The head coach of the Princeton Tigers models resilience and guts on and off the ice.

When you’re the only girl in your family growing up poor in a town called Hensall, a community in Bluewater, Ontario, Canada, with a population of 1,173 people, finding ways to entertain yourself takes a bit of creativity. “Growing up in such a small town, there was really nothing to do,” says Cara Morey, head coach of the Princeton University Women’s Ice Hockey team.

“We were 45 minutes from a mall and 45 minutes from a movie theater. We didn’t even have a high school. I never felt like I fit in because when I was young, girls weren’t really athletic. I didn’t want to play with dolls. I didn’t want to do the stuff the girls were doing. I just wanted to play sports.”

So from grade school on, she played sports—eight, to be exact. And in Canada, in a household of boys, hockey is practically a religion. “Everybody played, but there was no girls hockey when I was little, so I played with the boys until I was 9,” she says. “I was always having to keep doing more and keep pushing harder—that was the mentality of my parents and my brothers and my small-town upbringing.”

With very few opportunities for girls in hockey, Morey competed in ringette, a noncontact sport played in a rink with hockey skates and a straight stick with no blade at the end. She played ringette at the highest level and competed in the Canada Winter Games, but she was “kicked out” when she body-checked an opponent. By that time, meaningful efforts to change the rules for women were altering the landscape toward inclusion in ice hockey.

Morey, 45, grew up in the 1980s and 1990s, just as hockey player Justine Blainey was immersed in her fight against gender-based discrimination, which included five court cases and a hearing with the Supreme Court of Canada in 1987 (which she won). “So when I got kicked out of ringette, I decided to switch to hockey,” Morey says. “I figured, ‘Okay, I can make my dad proud.’ And within my first tournament, I was getting recruited to come to the U.S. to play hockey.”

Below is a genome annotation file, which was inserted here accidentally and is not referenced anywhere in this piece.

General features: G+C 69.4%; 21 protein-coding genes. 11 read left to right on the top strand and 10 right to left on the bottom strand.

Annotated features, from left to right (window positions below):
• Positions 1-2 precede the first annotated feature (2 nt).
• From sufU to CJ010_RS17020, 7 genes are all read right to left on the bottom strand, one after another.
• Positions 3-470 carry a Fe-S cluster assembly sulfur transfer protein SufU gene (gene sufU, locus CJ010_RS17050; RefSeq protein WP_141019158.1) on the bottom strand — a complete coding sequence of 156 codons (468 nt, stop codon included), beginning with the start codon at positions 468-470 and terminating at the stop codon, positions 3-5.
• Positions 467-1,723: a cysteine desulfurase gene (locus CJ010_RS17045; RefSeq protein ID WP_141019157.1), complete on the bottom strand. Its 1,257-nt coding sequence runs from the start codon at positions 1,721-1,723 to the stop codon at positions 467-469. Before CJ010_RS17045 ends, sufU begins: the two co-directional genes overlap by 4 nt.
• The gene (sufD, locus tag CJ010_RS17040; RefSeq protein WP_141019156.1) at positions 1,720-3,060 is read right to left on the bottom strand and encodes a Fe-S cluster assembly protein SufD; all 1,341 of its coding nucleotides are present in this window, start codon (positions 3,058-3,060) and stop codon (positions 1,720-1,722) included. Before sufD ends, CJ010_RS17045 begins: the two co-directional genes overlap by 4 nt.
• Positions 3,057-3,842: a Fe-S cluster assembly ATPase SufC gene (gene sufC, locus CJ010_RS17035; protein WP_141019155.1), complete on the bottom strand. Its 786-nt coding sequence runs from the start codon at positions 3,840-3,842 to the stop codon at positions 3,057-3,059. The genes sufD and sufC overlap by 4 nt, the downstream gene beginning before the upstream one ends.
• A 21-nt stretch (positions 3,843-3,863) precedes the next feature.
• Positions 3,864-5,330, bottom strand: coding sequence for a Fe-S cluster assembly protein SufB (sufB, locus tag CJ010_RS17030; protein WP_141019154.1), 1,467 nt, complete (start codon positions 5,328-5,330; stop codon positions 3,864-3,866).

I never felt like I fit in because when I was young, girls weren’t really athletic. I didn’t want to play with dolls. I didn’t want to do all the stuff girls were doing. I just wanted to play sports.

Meaningful mentor

Morey committed to Brown University, an Ivy League school in Providence, RI, to play field hockey and ice hockey, a decision that changed her life and set her on a trajectory to play hockey at the highest level. At the time, women’s hockey wasn’t officially recognized by the National Collegiate Athletic Association (NCAA), a relatively new development, in the year 2000. But Brown’s women’s hockey program started in 1960 and was one of the most competitive in the country at the time. “I found out that [the players] got to keep their gear at the rink and that they had their own locker room, and that was enough for me,” Morey recalls. “I was like, I am going there. Brown was one of the best in the country, and that was the place where I felt like I made it to the big time.”

When she got to Brown, Morey, who had never heard of the Ivy League, quickly realized the extent of the opportunity in which she found herself. She made the most of the chance in the classroom by studying human biology and in hockey rink. “I took a lot of anthropology and women’s studies classes, and I became a massive feminist without knowing it was happening,” she explains. 

But she also absorbed as much as she could from Brown’s longtime coach, Digit Murphy, a fierce advocate for women’s sports (especially hockey). Murphy, who proclaims her purpose in life “is to create new opportunities for women to grow, lead, and be more successful in sports, work, and life” became an inspiration and mentor whose lessons propelled Morey as an athlete and, eventually, as a coach and leader. “She was a strong female leader, and she was dynamic and loud, and I learned so much from her,” Morey says. “I was a budding feminist without knowing it, and Brown and [Digit Murphy] really brought that out in me.”